Power management | Offsetting transmission charges | Yorkshire companyEfficient Power Solutions

The Efficient Power Solutions analysis: How can energy managers embrace the role of power management?

The Efficient Power Solutions analysis: How can energy managers embrace the role of power management?
EPS’s Operations Manager David Taylor talks about the importance of power management for the energy manager.

These days, sustainability and energy management is a board level or senior job function for most organisations. Historically the energy manager’s role has been to look at all energy streams on a site and minimise the energy consumption (kWh), very often with a relatively small budget or the proceeds of one project paying for the next. The actual consumption has, historically, been the lion’s share of the overall bill so by controlling that, costs have been driven down.

This is where issues often begin to arise. The accounts department is typically responsible for the actual supply agreements. However, they may have little or no understanding of process or load profiles and bills are being signed off regardless. In larger organisations, the accounts team is unlikely to even understand the breakdown of the bill and what the charges are.

Energy bills… one big puzzle?

Today’s electricity bills can be a real puzzle – with a whole host of confusing pass-through charges and levies listed. Until fairly recently these charges typically accounted for 10 – 15% of your total bill. Dependent on which part of the country you are located in, this is forecast to account for over 50% by 2020 with time of use charges included. To some extent these increases have been masked, over the last couple of years the actual cost per kWh has been static, so bill values have tended to remain fairly steady or have only been increasing slightly.

It’s not just how much energy you use, it’s WHEN you use it

Although energy costs continue to rise, the emphasis is no longer on just how much energy you use. The debate has shifted to: When do you use energy and can you use it during a cheaper tariff period?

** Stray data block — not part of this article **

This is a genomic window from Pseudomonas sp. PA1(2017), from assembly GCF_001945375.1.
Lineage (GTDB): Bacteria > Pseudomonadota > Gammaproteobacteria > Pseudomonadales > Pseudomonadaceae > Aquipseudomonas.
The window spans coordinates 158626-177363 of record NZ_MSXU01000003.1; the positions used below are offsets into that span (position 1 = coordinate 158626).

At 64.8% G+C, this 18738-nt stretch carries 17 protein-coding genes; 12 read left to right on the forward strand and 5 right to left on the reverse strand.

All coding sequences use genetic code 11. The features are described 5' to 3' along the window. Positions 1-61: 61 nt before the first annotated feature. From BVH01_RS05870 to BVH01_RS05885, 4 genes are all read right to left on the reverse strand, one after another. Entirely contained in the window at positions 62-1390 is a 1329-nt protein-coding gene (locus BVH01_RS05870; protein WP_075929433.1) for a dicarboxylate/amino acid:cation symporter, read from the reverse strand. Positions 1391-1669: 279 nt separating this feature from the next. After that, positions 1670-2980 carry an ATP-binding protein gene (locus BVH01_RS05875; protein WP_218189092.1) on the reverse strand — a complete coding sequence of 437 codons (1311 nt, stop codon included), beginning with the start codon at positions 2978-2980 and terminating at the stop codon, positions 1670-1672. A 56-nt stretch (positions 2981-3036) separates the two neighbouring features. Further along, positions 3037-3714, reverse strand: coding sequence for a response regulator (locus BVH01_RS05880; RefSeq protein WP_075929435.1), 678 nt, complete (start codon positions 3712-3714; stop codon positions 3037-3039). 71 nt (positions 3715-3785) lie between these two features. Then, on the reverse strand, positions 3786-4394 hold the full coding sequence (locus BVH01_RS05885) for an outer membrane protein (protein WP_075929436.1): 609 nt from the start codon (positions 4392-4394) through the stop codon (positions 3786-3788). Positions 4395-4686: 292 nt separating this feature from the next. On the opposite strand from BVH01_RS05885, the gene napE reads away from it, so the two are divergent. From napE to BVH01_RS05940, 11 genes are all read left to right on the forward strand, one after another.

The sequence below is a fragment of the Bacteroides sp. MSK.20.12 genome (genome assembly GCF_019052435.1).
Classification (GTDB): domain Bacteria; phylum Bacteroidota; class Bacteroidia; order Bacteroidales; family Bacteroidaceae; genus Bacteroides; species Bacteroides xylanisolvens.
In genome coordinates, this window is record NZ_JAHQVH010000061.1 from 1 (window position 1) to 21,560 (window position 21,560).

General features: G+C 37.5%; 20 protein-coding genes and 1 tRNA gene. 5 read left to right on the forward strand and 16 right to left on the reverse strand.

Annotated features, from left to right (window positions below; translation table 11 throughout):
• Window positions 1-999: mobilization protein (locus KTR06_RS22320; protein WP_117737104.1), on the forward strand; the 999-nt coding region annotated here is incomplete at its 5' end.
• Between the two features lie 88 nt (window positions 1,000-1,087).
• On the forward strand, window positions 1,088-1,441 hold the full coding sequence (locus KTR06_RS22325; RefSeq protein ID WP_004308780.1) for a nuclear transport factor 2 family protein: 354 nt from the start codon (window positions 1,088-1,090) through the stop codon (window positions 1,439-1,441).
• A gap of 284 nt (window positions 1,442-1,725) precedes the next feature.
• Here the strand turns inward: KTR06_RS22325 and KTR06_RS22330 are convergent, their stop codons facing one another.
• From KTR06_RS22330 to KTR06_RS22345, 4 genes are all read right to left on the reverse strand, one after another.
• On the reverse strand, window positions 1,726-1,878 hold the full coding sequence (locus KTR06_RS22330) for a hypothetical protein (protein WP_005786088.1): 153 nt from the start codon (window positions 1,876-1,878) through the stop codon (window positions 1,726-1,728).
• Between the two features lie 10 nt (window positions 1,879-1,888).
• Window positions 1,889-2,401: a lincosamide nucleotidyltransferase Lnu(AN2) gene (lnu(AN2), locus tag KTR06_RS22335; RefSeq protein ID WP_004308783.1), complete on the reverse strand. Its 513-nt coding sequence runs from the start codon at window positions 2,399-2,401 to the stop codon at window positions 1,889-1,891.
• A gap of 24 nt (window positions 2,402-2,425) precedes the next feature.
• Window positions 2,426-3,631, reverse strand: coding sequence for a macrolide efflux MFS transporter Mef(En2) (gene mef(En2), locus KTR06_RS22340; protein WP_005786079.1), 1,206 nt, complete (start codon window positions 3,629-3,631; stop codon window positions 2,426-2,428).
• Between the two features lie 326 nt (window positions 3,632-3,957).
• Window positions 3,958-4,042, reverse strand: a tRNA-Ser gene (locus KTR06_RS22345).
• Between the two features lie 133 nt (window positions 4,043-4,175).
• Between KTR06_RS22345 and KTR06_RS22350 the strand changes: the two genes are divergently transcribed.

In some cases it may be possible to change the time when processes happen without impacting on the overall outcome. In others it may be that only small measures can be taken, however, multiples of such can have a large aggregated impact.

It’s easy for costs to escalate…

Here’s an example: a pass-through supply contract in the South West of the UK, metered on the HV side, a typical week time day rate may be 9p/kWh during the period 17:00 to 19:00. A further Time-of-Use levy of 19p/kWH could be applied (2016/17 prices), therefore, even without other taxes, it would be 28p/kWh.


If the same kWh of energy were used during the amber period (07:30 – 17:00 & 19:30 -21:30) 0.345 pence per kWh would be applied, the user could see a cost saving of nearly 19p/kWh.

While much depends on the location it is clear significant cost savings could be achieved where loads can be shifted to different times of day.

In reality?

The example data below for a food retail outlet shows the energy use broken down into the charging bands and the TNUoS annual costs for this location, clearly demonstrating the already significant loading of the costs during the red charging period.


It is possible to offset charges

A range of options are available to offset this. The simplest may be a review of when processes take place to minimise consumption at peak periods, through to the installation of equipment such as battery storage or localised generation such as CHP. Our view is that costs will vary dependent on solution, however, benefits will follow suit.

What next..?

Efficient Power Solutions is able to offer a complete range of energy surveys, energy monitoring and power quality surveys all backed up by comprehensive reports as the first step towards providing a turnkey solution designed for your requirements.